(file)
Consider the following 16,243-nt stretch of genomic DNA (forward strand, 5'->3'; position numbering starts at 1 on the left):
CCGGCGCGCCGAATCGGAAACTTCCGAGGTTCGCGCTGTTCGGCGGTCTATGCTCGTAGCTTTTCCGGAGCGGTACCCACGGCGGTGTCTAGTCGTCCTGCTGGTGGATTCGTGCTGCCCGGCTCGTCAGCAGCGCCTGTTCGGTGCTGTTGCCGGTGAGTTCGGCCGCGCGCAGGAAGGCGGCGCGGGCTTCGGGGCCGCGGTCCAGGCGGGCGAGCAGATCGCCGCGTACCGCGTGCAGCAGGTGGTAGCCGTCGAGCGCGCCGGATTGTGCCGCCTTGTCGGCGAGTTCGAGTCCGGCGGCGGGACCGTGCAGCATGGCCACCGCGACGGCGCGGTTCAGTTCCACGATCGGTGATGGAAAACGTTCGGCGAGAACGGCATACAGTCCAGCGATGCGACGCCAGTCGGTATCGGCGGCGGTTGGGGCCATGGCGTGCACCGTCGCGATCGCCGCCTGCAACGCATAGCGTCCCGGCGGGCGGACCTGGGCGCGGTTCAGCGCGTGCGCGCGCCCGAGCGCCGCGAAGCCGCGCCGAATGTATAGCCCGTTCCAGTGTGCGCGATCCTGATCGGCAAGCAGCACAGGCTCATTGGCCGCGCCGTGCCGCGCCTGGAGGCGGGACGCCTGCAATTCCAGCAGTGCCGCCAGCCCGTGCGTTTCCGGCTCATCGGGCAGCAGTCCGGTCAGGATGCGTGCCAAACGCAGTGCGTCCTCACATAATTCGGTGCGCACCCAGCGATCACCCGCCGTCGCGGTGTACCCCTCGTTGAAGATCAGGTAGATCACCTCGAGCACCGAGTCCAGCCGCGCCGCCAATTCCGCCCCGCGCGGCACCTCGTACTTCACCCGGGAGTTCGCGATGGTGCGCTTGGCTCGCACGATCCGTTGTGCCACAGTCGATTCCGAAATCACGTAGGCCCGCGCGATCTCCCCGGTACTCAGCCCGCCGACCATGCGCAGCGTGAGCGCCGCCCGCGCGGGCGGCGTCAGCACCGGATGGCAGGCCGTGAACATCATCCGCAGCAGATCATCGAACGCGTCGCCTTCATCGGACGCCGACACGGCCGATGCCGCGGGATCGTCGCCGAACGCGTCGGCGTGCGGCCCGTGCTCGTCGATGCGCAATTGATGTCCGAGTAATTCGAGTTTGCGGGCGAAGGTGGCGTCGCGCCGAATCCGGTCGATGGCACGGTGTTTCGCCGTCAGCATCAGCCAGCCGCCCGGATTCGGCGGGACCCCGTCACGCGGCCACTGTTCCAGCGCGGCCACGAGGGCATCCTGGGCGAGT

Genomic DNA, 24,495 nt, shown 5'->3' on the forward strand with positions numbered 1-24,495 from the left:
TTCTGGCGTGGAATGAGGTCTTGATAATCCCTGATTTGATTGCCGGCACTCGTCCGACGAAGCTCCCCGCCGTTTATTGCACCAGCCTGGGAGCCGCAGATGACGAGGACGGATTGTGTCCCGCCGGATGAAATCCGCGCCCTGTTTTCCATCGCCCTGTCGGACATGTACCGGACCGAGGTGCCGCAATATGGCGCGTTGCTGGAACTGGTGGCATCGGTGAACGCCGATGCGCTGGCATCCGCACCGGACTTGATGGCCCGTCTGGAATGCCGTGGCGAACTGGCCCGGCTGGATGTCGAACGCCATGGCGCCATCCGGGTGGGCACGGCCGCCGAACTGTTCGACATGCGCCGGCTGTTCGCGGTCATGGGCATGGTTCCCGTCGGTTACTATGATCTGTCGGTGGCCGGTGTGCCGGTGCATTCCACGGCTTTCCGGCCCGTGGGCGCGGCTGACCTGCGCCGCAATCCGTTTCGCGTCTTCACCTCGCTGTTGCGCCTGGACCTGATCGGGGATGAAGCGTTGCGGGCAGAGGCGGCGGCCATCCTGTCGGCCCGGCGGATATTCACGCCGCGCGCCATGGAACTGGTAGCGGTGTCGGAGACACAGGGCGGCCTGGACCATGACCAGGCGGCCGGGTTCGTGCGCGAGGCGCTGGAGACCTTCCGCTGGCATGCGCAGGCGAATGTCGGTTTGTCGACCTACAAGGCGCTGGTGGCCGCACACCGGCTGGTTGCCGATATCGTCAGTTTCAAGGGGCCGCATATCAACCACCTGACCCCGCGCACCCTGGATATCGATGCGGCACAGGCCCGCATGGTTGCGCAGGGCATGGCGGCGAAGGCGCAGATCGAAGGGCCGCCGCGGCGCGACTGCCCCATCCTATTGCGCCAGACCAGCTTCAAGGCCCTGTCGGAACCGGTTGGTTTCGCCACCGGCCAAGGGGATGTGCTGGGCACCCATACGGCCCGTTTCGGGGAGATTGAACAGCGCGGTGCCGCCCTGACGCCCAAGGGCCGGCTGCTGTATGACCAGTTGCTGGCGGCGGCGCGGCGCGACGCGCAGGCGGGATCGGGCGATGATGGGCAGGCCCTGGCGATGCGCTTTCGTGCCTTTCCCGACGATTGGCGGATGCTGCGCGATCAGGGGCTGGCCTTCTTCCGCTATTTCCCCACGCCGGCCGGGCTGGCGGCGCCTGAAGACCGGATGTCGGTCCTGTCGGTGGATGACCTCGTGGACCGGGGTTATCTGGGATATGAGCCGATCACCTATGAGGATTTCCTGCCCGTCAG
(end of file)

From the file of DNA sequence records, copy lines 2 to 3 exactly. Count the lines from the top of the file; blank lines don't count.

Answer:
CCGGCGCGCCGAATCGGAAACTTCCGAGGTTCGCGCTGTTCGGCGGTCTATGCTCGTAGCTTTTCCGGAGCGGTACCCACGGCGGTGTCTAGTCGTCCTGCTGGTGGATTCGTGCTGCCCGGCTCGTCAGCAGCGCCTGTTCGGTGCTGTTGCCGGTGAGTTCGGCCGCGCGCAGGAAGGCGGCGCGGGCTTCGGGGCCGCGGTCCAGGCGGGCGAGCAGATCGCCGCGTACCGCGTGCAGCAGGTGGTAGCCGTCGAGCGCGCCGGATTGTGCCGCCTTGTCGGCGAGTTCGAGTCCGGCGGCGGGACCGTGCAGCATGGCCACCGCGACGGCGCGGTTCAGTTCCACGATCGGTGATGGAAAACGTTCGGCGAGAACGGCATACAGTCCAGCGATGCGACGCCAGTCGGTATCGGCGGCGGTTGGGGCCATGGCGTGCACCGTCGCGATCGCCGCCTGCAACGCATAGCGTCCCGGCGGGCGGACCTGGGCGCGGTTCAGCGCGTGCGCGCGCCCGAGCGCCGCGAAGCCGCGCCGAATGTATAGCCCGTTCCAGTGTGCGCGATCCTGATCGGCAAGCAGCACAGGCTCATTGGCCGCGCCGTGCCGCGCCTGGAGGCGGGACGCCTGCAATTCCAGCAGTGCCGCCAGCCCGTGCGTTTCCGGCTCATCGGGCAGCAGTCCGGTCAGGATGCGTGCCAAACGCAGTGCGTCCTCACATAATTCGGTGCGCACCCAGCGATCACCCGCCGTCGCGGTGTACCCCTCGTTGAAGATCAGGTAGATCACCTCGAGCACCGAGTCCAGCCGCGCCGCCAATTCCGCCCCGCGCGGCACCTCGTACTTCACCCGGGAGTTCGCGATGGTGCGCTTGGCTCGCACGATCCGTTGTGCCACAGTCGATTCCGAAATCACGTAGGCCCGCGCGATCTCCCCGGTACTCAGCCCGCCGACCATGCGCAGCGTGAGCGCCGCCCGCGCGGGCGGCGTCAGCACCGGATGGCAGGCCGTGAACATCATCCGCAGCAGATCATCGAACGCGTCGCCTTCATCGGACGCCGACACGGCCGATGCCGCGGGATCGTCGCCGAACGCGTCGGCGTGCGGCCCGTGCTCGTCGATGCGCAATTGATGTCCGAGTAATTCGAGTTTGCGGGCGAAGGTGGCGTCGCGCCGAATCCGGTCGATGGCACGGTGTTTCGCCGTCAGCATCAGCCAGCCGCCCGGATTCGGCGGGACCCCGTCACGCGGCCACTGTTCCAGCGCGGCCACGAGGGCATCCTGGGCGAGT

Genomic DNA, 24,495 nt, shown 5'->3' on the forward strand with positions numbered 1-24,495 from the left: